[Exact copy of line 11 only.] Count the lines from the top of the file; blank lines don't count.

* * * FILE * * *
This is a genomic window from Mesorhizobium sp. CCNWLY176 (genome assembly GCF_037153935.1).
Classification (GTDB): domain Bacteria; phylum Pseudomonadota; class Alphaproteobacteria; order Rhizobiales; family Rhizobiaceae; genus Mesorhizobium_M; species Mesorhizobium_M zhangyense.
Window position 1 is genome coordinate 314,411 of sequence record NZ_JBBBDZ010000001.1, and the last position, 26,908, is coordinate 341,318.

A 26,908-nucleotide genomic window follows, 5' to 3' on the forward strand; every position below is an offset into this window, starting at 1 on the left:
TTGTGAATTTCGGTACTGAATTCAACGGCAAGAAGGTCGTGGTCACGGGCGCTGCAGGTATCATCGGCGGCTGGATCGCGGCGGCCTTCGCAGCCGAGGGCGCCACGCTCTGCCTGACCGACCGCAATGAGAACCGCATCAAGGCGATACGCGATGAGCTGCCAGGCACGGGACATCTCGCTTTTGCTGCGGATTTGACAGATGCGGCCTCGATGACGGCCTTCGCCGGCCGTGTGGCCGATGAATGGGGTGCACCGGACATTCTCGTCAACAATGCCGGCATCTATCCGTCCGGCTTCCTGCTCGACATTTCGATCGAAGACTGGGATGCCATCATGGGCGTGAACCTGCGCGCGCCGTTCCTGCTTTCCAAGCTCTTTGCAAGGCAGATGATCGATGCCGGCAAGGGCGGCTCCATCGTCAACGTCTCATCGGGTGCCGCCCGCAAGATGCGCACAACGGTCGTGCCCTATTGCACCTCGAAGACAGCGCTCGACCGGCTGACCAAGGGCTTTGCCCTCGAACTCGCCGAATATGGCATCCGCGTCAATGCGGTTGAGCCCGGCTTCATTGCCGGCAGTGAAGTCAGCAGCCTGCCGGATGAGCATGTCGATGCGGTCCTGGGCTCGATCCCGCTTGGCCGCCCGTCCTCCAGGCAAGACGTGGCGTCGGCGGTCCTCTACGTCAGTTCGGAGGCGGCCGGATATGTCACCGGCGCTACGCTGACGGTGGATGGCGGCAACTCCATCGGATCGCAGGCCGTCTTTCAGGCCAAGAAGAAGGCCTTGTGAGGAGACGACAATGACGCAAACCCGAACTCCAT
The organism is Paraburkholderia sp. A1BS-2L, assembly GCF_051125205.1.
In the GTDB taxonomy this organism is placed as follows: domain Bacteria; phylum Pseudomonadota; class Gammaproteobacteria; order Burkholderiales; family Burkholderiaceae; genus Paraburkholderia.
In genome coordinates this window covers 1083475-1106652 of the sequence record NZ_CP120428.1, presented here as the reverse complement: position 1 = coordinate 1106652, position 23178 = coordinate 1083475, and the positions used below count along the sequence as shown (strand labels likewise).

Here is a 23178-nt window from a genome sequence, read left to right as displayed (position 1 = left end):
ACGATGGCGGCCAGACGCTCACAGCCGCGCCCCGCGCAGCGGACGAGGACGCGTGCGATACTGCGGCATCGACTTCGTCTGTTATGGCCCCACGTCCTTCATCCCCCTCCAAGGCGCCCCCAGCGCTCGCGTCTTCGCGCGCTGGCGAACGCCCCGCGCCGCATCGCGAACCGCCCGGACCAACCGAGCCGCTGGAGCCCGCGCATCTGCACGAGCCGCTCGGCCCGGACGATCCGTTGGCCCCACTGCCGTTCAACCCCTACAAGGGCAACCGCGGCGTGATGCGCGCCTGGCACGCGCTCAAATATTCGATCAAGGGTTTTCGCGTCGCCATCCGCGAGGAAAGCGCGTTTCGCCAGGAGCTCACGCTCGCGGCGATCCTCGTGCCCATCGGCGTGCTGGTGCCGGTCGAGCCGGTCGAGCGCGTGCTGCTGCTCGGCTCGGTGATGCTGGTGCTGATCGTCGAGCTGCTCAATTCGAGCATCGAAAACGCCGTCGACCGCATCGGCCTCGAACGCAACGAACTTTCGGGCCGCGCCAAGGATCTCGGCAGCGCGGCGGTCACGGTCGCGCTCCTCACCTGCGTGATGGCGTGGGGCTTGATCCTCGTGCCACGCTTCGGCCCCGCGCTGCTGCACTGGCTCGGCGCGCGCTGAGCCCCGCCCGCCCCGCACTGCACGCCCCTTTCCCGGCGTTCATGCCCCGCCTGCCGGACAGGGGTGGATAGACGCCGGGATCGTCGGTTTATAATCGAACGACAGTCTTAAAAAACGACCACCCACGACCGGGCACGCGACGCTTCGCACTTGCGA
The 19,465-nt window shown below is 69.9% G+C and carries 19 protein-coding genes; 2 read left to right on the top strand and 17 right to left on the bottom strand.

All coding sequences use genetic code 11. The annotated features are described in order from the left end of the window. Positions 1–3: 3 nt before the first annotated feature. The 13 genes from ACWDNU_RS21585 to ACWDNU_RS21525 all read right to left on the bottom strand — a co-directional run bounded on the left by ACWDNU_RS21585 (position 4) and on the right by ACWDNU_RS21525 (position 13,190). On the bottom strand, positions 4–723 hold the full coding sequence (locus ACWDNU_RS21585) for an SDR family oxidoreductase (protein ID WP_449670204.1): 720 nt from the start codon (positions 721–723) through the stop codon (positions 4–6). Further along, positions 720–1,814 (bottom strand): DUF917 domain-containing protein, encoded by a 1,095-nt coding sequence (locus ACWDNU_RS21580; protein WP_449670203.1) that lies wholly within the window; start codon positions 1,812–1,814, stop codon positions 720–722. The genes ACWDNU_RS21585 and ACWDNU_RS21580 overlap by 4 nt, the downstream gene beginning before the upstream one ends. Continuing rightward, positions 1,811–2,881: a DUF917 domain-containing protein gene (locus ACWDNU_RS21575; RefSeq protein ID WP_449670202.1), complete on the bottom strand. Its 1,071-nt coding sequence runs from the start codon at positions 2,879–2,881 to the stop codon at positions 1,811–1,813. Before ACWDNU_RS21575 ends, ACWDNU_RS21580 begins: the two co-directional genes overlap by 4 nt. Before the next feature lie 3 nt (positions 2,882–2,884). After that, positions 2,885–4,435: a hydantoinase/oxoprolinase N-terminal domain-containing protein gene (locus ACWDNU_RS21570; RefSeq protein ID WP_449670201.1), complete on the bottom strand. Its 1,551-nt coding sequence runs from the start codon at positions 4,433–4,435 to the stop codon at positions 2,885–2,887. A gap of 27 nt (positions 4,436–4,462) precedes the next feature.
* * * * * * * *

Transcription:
The 19,465-nt window shown below is 69.9% G+C and carries 19 protein-coding genes; 2 read left to right on the top strand and 17 right to left on the bottom strand.